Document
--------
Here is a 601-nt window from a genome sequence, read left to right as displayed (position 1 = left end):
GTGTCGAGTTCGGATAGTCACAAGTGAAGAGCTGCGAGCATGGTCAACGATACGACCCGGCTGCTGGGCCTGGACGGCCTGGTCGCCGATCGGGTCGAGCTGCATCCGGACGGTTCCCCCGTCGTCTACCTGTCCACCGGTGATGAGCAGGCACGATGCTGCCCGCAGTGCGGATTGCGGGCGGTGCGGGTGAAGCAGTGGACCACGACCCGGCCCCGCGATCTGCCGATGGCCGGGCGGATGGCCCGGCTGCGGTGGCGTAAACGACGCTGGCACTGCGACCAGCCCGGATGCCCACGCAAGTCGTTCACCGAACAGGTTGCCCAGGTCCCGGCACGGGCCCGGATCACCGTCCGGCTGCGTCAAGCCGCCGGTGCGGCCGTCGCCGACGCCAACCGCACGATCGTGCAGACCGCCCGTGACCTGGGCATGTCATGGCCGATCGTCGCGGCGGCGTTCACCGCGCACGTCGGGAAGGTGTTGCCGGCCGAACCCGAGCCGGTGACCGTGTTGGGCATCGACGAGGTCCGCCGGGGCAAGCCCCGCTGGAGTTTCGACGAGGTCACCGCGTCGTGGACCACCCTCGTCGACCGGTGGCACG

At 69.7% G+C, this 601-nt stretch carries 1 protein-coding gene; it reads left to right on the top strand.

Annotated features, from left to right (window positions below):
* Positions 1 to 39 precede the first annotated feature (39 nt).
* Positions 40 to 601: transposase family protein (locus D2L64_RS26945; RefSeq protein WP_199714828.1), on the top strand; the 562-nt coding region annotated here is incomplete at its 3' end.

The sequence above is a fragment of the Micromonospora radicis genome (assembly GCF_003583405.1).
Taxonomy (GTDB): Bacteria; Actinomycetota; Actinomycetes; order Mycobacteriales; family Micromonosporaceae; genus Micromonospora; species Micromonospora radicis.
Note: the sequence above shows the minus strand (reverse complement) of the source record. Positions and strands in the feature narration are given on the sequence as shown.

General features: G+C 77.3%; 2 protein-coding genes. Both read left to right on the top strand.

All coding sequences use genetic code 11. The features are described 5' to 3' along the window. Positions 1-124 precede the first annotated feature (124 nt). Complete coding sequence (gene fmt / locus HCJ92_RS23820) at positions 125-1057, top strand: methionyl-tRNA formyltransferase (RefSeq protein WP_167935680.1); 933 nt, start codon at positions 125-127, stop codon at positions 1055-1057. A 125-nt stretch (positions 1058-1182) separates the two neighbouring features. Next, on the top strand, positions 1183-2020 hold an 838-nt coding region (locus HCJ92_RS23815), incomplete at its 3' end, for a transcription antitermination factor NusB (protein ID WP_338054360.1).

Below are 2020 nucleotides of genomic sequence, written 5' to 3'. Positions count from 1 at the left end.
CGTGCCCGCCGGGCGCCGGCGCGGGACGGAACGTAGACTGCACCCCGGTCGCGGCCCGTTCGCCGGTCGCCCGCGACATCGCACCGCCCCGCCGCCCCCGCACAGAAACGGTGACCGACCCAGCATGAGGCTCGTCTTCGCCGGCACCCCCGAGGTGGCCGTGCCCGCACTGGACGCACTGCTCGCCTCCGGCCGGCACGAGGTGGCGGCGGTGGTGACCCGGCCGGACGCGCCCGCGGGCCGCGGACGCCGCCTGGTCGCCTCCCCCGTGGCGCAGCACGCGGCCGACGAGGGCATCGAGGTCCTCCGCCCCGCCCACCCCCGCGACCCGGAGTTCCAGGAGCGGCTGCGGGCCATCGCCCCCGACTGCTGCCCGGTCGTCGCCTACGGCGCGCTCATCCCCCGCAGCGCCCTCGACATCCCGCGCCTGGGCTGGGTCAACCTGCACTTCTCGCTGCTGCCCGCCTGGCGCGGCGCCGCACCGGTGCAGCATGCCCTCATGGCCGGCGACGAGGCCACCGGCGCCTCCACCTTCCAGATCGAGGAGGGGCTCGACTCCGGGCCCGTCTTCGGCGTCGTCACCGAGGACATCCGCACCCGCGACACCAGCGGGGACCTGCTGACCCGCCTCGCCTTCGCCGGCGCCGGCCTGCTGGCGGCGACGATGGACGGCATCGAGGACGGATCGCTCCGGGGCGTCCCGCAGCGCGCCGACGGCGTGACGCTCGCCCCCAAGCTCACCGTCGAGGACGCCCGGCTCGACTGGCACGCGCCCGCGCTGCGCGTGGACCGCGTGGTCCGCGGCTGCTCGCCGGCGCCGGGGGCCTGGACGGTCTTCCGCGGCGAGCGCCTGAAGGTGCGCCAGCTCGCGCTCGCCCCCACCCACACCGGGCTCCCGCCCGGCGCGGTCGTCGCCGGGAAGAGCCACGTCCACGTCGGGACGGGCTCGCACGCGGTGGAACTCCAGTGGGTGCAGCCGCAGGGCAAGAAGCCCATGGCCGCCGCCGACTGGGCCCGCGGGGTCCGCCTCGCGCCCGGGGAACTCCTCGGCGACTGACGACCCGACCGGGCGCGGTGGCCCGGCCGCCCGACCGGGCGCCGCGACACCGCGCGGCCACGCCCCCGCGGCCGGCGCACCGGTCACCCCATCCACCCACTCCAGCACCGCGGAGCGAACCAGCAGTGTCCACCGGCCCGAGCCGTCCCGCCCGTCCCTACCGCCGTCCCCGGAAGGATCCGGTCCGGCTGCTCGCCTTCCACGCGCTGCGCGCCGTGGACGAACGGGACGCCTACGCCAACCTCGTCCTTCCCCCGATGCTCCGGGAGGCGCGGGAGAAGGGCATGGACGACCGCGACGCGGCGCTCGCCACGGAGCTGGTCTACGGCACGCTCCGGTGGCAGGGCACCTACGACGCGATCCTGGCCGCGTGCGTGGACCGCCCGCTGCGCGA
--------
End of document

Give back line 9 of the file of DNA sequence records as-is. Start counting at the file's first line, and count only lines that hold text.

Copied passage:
Note: the sequence above shows the minus strand (reverse complement) of the source record. Positions and strands in the feature narration are given on the sequence as shown.